Possible to restore an incomplete backup?

Hi there,

I’ve searched for an answer and suspect that it’s not possible but here goes.

I’m working through a really messy backup problem that’s compounded over the years and over that time my systems have changed and it’s become fragmented and duplicated all over the place and under lockdown I’ve tried to fix it.

The problem I have is that I have a snapshot on a spinning disk that does not have a complete revision but I believe it has ~3TB of chunks from an incomplete backup. Unfortunately I don’t have the original drive where the backup originated so I can’t just resume the backup.

Is it possible to restore an incomplete backup, even if it’s partially corrupted or incomplete?


Dan Lawson

The metadata for incomplete backups are only stored locally as .duplicacy/incomplete. If you don’t have this file then it is almost impossible to recover files that have been uploaded.

Hi Gilbert, thanks for taking the time to respond.

I should have probably added in my original post that the initial backups were done using the Web GUI, so I believe I could still have the .duplicacy/incomplete, or is it very difficult even then?


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It is possible to convert .duplicacy/incomplete into a regular snapshot file but that requires some hacking into the source code.

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I have few very important files that were still being backed up when my server array crashed (~10TB). Most of the important stuff got backed up though (~8TB).
Duplicacy was being run in separate cache drives using a docker, so all of it’s appdata survived.
How can I restore from the incomplete backup? Any help is much appreciated!
I can confirm I have the incomplete file of ~140MB

I am happy to buy a commercial license if required.

The .duplicacy/incomplete is a plain json file. You can open it in a text editor to see if needed files are there. If a file isn’t included in the file list it will be very hard to recover.

Note that file paths are encoded in base64, so when you look for a file you’ll need to convert its relative path to base64 first.

Thanks for the response Gilbert. I did open the incomplete file but I am still not sure how to restore a file based on the information there.
The incomplete file has a list of files, and chunks. A typical file excerpt looks like this -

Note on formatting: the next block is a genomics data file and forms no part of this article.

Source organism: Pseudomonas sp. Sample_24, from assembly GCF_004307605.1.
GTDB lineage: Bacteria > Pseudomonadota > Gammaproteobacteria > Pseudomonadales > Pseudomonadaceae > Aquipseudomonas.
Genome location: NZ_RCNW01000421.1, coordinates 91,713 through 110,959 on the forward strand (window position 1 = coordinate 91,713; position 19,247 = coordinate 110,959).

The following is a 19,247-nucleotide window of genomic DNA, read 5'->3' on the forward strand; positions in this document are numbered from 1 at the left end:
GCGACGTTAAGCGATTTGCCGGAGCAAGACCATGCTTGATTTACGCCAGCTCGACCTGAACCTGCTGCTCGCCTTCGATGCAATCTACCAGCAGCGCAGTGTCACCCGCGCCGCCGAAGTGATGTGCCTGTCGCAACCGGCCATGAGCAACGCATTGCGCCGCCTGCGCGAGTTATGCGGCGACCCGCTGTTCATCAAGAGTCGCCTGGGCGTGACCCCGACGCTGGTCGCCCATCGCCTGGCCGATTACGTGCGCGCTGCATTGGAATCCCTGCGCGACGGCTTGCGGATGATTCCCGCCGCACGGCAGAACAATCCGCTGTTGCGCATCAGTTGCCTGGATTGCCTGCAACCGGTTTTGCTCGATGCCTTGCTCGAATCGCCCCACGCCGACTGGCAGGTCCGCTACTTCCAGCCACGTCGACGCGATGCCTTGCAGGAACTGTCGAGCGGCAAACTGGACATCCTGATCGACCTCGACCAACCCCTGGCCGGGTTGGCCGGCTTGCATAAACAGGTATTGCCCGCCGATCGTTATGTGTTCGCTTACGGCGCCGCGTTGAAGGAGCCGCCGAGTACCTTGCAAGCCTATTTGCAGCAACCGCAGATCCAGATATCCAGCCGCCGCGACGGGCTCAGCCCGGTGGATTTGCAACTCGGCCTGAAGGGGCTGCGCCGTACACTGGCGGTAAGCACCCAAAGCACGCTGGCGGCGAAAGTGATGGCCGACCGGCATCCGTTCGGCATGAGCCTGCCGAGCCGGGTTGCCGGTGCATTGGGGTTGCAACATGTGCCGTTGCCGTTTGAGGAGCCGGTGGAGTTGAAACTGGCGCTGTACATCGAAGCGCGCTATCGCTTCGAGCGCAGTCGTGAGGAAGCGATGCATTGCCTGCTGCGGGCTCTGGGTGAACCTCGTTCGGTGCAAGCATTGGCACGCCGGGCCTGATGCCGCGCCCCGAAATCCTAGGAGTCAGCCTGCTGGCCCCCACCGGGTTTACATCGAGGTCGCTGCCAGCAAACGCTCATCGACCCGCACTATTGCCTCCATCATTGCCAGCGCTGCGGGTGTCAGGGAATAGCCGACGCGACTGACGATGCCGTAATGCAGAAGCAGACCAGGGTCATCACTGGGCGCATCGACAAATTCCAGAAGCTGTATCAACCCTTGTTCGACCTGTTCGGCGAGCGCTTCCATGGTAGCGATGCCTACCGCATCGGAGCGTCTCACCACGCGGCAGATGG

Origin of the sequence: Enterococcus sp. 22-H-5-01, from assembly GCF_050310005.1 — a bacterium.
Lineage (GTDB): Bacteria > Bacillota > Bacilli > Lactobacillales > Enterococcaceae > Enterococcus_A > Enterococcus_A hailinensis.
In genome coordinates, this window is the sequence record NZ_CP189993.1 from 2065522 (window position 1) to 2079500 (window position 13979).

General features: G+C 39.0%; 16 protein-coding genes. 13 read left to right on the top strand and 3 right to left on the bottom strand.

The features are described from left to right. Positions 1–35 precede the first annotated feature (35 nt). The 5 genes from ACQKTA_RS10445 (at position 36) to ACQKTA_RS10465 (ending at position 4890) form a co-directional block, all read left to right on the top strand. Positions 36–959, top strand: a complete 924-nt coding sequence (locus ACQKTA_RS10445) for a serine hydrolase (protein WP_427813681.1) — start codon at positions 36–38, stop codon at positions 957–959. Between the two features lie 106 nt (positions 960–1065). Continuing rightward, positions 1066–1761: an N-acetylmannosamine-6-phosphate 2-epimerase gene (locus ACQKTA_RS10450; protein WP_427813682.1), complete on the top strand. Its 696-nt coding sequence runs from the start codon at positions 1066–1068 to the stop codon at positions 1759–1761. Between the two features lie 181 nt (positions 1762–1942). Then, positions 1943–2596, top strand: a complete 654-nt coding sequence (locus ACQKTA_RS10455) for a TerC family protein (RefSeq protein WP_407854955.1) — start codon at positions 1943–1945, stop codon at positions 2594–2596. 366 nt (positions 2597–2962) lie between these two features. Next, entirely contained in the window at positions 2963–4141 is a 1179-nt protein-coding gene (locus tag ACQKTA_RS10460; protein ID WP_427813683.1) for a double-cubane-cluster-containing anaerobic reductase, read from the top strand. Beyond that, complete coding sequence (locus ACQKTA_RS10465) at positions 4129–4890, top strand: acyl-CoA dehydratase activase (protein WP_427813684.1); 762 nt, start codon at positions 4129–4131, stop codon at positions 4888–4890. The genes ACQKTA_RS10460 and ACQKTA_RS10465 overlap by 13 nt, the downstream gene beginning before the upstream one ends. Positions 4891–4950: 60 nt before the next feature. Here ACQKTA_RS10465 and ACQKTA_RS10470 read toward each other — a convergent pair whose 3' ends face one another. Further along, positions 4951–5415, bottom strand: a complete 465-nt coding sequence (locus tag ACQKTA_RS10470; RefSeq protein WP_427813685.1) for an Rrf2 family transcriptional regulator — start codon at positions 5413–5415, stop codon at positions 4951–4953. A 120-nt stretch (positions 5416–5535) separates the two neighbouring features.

“content”: “52:613473:55:1100314”,
“gid”: 100,
“hash”: “37f5d62078f35b84526d0d86f44c9bd562a01bcd7ea01b820310ce9a655c1d8f”,
“mode”: 438,
“name”: “Rmxhc2ggTW9iIGJ5IFNlY3Rpb24gRCAyMDEyLTE0IEJhdGNoLmZsdg==”,
“size”: 4998608,
“time”: 1378413379,
“uid”: 99
I am able to decode the name. Thanks for letting me know how it is encoded.
If you could let me know the command I would run to restore the file in that excerpt, I can replicate it to restore all my files from the incomplete file.
Additionally, where is the directory structure information stored?

Is the storage encrypted? The CLI doesn’t support this kind of recovery out of the box. Additional code is needed. Or maybe I can get you a separate tool just for this purpose.

Yes the storage is encrypted.

That would be great! Let me know how to proceed.

Thinking about other ways - Is there a way I could generate a snapshot file corresponding to the files in the incomplete list, upload it to my cloud backup folder and make Duplicacy see it as a snapshot and restore using the regular procedure?

This is a great idea. Yes, I can confirm it works!

First, manually create ‘fake’ copies of files that you want to restore. You can fill them with zeros or random data, but they have to have the exact sizes and timestamps as the original ones (which you can look up from the incomplete file).

Then run duplicacy backup. I think you should run from a new repository with only those fake files. The backup command will read the incomplete file, skip fake files, and remove non-existent files from the file list. It should complete quickly and you’ll have a valid revision.

Now you can remove all fake files and run a restore to recover the original copies.

Please make the a copy of the incomplete file and save it somewhere else. This is very important – the backup command will delete this file on completion.

I could possibly write a script to create the fake files using the incomplete list as an input but the problem is I would require to create 8TB+ data!
If that wasn’t the case, I could’ve done that. Is creating those fake files the only way to create the snapshot file?
In that case, a tool to restore using the incomplete file list might be more feasible.
What do you think?

You can create fake files as sparse files, i.e., open new file for writing, seek to the supposed size, and then close. This won’t take too much space.

Thanks for the suggestion and help.

I converted the json to a csv and decoded the file names to analyze the files that were successfully backed up. Unfortunately the backed up files were not the important ones so I am pausing this endeavor for now.
Instead I will try to retrieve the data from the dead HDDs - hopefully it is just a PCB issue and the data can still be retrieved.